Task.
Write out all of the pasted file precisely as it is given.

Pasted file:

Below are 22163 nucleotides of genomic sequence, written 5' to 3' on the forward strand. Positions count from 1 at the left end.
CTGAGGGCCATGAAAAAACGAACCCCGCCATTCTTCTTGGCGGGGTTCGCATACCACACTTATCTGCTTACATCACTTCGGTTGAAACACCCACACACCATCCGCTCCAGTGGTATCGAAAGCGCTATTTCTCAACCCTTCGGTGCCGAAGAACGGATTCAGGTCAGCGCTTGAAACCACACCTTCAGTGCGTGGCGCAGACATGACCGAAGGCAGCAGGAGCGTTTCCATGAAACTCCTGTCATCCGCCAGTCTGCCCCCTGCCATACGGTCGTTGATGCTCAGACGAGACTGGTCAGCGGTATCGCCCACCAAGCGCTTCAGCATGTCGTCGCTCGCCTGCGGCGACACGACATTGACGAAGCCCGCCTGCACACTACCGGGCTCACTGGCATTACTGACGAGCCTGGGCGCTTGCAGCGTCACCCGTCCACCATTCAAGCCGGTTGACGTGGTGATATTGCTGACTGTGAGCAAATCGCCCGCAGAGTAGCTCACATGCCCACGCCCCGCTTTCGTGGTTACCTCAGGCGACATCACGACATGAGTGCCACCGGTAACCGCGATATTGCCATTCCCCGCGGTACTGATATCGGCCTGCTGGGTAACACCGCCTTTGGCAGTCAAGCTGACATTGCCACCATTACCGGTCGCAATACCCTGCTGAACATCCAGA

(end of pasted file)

Below are 22163 nucleotides of genomic sequence, written 5' to 3' on the forward strand. Positions count from 1 at the left end.
CTGAGGGCCATGAAAAAACGAACCCCGCCATTCTTCTTGGCGGGGTTCGCATACCACACTTATCTGCTTACATCACTTCGGTTGAAACACCCACACACCATCCGCTCCAGTGGTATCGAAAGCGCTATTTCTCAACCCTTCGGTGCCGAAGAACGGATTCAGGTCAGCGCTTGAAACCACACCTTCAGTGCGTGGCGCAGACATGACCGAAGGCAGCAGGAGCGTTTCCATGAAACTCCTGTCATCCGCCAGTCTGCCCCCTGCCATACGGTCGTTGATGCTCAGACGAGACTGGTCAGCGGTATCGCCCACCAAGCGCTTCAGCATGTCGTCGCTCGCCTGCGGCGACACGACATTGACGAAGCCCGCCTGCACACTACCGGGCTCACTGGCATTACTGACGAGCCTGGGCGCTTGCAGCGTCACCCGTCCACCATTCAAGCCGGTTGACGTGGTGATATTGCTGACTGTGAGCAAATCGCCCGCAGAGTAGCTCACATGCCCACGCCCCGCTTTCGTGGTTACCTCAGGCGACATCACGACATGAGTGCCACCGGTAACCGCGATATTGCCATTCCCCGCGGTACTGATATCGGCCTGCTGGGTAACACCGCCTTTGGCAGTCAAGCTGACATTGCCACCATTACCGGTCGCAATACCCTGCTGAACATCCAGA